Wednesday, 1 March 2017

Devil's Den Cave in Florida

Devil's Den is a karst window, in which the roof over a subterranean river has collapsed, exposing the water to the open surface, near Williston, Florida. It is privately owned and operated as a SCUBA diving training and recreational facility. The cave was opened to the public as a dive site in the early 1990s. The water in the underground river is a constant 22 °C degree, cold weather water vapor rising from the surface of the river forms a noticeable plume above the entrance to the cave. It is suggested a chimney from Hell to early settlers. The opening to the surface was originally a small solution hole, through which visitors had to squeeze to reach the water. However, the opening was distended in the 1990’s to ease access. The cave shape is described as an “inverted mushroom” where water level expands up to 200 feet across. Thus, the water level in the cave has fallen along with the water table in the area.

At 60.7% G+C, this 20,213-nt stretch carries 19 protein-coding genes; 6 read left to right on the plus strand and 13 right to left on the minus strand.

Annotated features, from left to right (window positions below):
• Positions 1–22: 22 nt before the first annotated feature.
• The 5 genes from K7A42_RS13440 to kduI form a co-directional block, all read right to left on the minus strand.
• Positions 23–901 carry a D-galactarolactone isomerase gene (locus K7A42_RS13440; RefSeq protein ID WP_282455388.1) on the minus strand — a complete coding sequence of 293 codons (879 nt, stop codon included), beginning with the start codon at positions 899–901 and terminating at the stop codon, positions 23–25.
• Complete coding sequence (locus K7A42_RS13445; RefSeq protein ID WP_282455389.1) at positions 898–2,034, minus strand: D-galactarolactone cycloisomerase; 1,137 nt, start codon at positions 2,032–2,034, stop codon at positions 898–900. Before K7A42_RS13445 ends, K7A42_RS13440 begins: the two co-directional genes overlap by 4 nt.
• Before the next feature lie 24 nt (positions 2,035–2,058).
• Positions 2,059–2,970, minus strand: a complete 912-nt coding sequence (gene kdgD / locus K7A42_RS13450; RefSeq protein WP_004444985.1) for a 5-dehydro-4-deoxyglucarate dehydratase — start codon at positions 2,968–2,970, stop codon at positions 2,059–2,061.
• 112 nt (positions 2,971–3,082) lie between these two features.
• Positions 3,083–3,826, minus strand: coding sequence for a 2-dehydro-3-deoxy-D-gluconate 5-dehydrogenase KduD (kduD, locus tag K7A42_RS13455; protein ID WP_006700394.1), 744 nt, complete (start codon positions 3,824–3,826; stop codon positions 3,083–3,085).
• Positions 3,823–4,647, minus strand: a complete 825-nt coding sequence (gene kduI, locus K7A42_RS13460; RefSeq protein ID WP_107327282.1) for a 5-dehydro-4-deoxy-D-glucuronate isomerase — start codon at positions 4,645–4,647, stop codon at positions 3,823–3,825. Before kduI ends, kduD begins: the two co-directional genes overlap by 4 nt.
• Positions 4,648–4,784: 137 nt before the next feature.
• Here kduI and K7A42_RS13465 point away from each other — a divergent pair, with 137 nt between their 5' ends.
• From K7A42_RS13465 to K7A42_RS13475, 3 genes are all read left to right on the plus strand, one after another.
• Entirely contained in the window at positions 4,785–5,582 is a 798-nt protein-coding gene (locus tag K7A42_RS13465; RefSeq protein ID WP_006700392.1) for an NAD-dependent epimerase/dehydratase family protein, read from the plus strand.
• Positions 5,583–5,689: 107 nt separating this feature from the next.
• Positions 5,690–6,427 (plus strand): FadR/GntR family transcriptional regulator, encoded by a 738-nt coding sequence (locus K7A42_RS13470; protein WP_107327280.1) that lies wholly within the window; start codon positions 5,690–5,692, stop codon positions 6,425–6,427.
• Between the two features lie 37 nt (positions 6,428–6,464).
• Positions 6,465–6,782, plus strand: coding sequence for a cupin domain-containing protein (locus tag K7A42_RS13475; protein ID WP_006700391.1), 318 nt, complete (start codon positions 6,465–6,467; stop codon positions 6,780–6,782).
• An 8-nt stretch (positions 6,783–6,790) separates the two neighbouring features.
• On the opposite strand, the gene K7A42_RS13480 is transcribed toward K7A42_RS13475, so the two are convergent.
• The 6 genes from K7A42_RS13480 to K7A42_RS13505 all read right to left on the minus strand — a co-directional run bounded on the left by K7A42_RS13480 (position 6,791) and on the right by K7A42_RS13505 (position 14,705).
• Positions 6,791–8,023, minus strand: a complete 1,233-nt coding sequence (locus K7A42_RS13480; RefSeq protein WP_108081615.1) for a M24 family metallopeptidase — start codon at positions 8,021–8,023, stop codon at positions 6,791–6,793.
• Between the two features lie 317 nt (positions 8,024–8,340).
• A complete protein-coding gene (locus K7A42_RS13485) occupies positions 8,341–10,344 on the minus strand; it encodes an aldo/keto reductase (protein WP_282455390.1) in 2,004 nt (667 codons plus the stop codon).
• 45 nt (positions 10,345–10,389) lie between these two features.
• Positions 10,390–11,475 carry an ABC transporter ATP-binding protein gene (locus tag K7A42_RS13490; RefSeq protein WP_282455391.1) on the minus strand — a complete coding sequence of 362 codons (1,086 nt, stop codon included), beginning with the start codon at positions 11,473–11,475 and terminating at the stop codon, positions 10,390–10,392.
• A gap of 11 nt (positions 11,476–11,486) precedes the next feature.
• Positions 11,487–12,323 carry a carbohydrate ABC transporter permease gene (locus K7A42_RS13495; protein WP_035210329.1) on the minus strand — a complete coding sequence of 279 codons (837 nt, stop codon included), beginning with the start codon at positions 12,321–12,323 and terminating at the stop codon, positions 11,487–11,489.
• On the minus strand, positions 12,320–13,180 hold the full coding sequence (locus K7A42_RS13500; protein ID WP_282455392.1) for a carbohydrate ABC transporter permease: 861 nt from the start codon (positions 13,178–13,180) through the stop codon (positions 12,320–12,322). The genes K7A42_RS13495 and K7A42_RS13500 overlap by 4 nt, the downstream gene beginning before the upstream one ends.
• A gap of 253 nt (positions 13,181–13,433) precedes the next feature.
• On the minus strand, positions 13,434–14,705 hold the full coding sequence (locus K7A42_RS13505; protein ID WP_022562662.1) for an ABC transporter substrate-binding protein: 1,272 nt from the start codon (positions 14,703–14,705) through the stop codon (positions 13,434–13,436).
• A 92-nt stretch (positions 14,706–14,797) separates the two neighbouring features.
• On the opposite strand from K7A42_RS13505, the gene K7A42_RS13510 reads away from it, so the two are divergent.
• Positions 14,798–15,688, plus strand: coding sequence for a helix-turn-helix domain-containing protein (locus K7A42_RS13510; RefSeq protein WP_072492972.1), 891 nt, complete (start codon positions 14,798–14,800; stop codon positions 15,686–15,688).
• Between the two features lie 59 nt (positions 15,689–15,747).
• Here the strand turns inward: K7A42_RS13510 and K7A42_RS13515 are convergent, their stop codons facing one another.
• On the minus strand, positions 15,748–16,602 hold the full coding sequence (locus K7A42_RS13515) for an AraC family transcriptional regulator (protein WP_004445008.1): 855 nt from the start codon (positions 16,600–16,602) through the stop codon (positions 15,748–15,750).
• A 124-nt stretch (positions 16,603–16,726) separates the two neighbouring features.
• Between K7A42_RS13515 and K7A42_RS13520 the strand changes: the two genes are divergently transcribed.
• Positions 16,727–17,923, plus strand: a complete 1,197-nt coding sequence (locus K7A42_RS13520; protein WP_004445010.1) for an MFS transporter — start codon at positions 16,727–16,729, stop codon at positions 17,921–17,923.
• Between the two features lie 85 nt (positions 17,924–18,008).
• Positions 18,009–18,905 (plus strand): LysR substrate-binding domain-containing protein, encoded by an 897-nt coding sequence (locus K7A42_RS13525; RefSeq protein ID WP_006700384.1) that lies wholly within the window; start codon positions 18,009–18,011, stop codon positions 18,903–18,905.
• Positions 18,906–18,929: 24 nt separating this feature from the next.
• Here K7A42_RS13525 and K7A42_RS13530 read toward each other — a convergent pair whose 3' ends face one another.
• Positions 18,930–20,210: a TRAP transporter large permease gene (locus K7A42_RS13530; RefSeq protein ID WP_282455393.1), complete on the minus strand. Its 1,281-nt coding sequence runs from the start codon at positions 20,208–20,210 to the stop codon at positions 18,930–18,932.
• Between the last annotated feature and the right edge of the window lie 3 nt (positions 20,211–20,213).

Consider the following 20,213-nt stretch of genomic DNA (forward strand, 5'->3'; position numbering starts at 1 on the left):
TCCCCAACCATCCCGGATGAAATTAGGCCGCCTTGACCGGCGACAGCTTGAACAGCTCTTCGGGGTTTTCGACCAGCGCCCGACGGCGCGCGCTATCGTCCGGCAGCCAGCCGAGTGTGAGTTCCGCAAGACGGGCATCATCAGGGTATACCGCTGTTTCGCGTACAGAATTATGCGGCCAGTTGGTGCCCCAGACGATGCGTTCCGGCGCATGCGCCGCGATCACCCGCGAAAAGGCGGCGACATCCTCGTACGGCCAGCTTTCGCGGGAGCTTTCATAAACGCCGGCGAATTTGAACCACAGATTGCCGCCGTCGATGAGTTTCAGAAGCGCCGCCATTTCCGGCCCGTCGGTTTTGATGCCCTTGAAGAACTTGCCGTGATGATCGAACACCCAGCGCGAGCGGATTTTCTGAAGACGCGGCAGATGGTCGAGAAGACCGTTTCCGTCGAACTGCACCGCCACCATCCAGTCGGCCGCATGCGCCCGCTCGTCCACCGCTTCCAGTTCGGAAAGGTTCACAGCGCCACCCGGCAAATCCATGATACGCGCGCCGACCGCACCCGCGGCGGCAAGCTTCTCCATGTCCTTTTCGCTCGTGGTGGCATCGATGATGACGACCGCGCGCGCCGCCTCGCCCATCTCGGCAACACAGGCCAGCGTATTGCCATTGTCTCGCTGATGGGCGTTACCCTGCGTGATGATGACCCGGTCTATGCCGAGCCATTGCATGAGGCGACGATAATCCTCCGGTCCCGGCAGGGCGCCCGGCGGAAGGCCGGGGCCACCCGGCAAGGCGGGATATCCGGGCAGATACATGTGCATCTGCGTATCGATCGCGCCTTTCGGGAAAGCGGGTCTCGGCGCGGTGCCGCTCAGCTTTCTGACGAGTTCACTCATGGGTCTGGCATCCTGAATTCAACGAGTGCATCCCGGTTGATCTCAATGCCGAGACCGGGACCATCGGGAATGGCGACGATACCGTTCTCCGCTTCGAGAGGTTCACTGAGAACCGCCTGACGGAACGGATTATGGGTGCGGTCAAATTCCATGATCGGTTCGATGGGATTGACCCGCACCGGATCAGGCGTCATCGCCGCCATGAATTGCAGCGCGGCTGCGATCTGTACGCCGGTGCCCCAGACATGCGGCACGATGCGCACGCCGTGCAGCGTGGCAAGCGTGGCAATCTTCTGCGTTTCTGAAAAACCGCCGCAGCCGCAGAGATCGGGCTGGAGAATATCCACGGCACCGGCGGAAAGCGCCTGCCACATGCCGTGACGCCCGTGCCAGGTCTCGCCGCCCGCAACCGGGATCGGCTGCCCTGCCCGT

The Devil’s Den is an awesome place that people have been using for thousands of years, as evidence by the many artifacts and fossils that have been found there. Moreover, there’re four underwater passages extend from the pool under the opening, from 5 feet to 90 feet under the surface of the water. The passage called chamber 3, 70 feet under water, contained animal and human remains and artifacts. The animal remains, which appeared to be associated with the human remains and artifacts, were from extinct (Pleistocene) species, including mastodons, ground sloths, camels, horses, dire wolves, bog lemmings, Florida spectacled bears, saber-toothed cats, and peccaries. Although, the water is clear and filled with fish, and loads of small minnow-like fish that are all around you. Hence, while snorkeling and look down deeper you can see larger fish swimming around water scorpion, and a snake trying to stay away from the humans.